DALLAS – UPS boosted first-quarter earnings by 14 per cent as things like charging more for bulky but lightweight boxes helped increase U.S. revenue.
The domestic growth offset international revenue that was hurt because sales were less valuable when converted into the strong U.S. dollar.
The $1.03 billion profit beat Wall Street forecasts, although revenue was less than expected. The company stood by its forecast for full-year earnings.
The shares rose more than 3 per cent in morning trading.
United Parcel Service Inc. said Tuesday that its net income equaled $1.12 per share and compared with profit of $911 million, or 98 cents per share, a year earlier. The average estimate of 15 analysts surveyed by Zacks Investment Research was for earnings of $1.09 per share.
Overall, revenue rose 1 per cent to $13.98 billion, which was below the $14.32 billion forecast of nine analysts surveyed by Zacks. U.S. revenue increased 4 per cent, but international revenue slid 5 per cent, which the company blamed on the strong dollar hurting the value of sales made in foreign currencies.
Shipping volumes rose across the board. Fuel surcharges fell, reflecting lower diesel and jet fuel prices, but UPS more than offset that with higher base rates.
Partly, the company raised rates by charging more for big but light packages that take up valuable space in its trucks. UPS declined to say how much extra revenue the dimension-based pricing brought in, but it expects that to decline as shippers learn to pack more efficiently.
“It will be a transition where initially most customers are paying those surcharges as they adapt their shipping patterns and we help them to right-size their packaging,” Chief Financial Officer Kurt Kuehn said in an interview. But in the first quarter, “It certainly was a significant pricing action. It did move the numbers a bit.”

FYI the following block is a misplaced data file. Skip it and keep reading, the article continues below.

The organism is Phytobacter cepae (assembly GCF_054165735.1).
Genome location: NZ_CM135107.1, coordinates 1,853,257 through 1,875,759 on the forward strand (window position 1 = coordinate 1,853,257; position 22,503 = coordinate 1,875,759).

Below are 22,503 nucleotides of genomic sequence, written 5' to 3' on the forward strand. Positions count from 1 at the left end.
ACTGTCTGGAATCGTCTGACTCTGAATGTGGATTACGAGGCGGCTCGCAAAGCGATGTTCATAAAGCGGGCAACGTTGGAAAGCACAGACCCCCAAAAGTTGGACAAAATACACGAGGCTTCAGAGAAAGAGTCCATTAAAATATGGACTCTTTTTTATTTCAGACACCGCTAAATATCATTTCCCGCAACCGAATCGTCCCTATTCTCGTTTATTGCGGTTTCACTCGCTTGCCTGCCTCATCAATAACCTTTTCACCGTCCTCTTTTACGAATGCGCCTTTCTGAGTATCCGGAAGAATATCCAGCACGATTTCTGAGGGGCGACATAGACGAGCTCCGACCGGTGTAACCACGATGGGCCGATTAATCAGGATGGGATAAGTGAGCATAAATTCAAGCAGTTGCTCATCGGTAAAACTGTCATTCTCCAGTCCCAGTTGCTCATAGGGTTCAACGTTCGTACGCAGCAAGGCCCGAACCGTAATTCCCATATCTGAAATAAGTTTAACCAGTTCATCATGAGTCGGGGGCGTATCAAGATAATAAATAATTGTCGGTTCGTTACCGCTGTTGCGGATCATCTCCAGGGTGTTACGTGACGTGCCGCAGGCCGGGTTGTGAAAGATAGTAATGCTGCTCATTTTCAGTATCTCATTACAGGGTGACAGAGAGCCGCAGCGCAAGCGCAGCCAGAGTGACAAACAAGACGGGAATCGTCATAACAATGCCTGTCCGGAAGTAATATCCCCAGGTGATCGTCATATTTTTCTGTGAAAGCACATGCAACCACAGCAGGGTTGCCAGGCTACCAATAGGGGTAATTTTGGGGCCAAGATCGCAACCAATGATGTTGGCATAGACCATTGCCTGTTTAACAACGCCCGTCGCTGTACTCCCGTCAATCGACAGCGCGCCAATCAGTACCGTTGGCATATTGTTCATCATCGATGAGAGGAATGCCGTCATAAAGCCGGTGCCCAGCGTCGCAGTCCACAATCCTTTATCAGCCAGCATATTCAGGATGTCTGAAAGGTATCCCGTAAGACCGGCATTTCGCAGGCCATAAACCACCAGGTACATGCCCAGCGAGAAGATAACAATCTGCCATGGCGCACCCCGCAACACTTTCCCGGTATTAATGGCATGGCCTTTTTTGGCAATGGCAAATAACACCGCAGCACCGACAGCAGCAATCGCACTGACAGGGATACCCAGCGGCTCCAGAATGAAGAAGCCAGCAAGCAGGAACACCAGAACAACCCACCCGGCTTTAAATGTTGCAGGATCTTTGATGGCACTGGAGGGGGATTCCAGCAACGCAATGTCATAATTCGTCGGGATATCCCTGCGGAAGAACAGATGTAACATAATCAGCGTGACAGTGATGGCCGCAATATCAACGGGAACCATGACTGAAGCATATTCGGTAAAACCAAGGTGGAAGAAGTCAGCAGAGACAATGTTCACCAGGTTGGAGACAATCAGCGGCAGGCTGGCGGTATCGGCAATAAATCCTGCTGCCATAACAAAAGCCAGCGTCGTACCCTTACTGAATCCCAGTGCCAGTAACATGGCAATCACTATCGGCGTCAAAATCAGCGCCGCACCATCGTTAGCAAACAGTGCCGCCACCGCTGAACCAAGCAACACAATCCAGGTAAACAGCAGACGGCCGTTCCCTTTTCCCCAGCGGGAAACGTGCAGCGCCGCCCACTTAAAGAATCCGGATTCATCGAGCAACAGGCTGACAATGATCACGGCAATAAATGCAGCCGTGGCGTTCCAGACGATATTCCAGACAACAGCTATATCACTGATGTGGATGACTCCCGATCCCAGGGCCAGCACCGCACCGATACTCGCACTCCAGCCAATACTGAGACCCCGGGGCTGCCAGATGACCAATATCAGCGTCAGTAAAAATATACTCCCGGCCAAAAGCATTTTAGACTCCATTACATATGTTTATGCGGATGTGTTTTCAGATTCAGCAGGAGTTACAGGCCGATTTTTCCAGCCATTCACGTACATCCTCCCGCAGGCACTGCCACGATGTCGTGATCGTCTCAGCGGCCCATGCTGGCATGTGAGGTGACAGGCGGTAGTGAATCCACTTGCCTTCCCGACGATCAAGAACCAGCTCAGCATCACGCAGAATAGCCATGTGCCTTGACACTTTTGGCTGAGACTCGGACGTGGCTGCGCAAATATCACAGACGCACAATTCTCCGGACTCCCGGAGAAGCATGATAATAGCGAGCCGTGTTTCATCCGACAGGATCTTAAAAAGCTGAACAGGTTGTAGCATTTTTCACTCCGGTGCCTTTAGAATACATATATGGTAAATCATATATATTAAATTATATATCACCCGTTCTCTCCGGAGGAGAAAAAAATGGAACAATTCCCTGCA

UPS also said that it decided not to renew an undisclosed number of shipping contracts that weren’t profitable enough. The company did not identify the shippers, but indicated that the contracts usually involved delivering packages that were lightweight and low revenue per box.
The company repeated its forecast of full-year earnings between $5.05 and $5.30 per share. Helane Becker, an analyst with Cowen and Co., said the pledge was good news for investors because UPS has struggled to hit growth targets before.
“The test for UPS will be whether they can handle the uneven demand of the peak shipping season” during the fourth-quarter holidays, Becker said.
Separately, UPS announced that Kuehn, 60, will retire on July 1 after 38 years with the company including eight as CFO. He will be replaced by Richard Peretz, 53, currently the company’s controller and treasurer.
Shares of Atlanta-based UPS were up $2.97, or 3.1 per cent, to $100.40 in afternoon trading. They began the day down 12 per cent since the start of the year, compared with the 2 per cent increase in the Standard & Poor’s 500 index.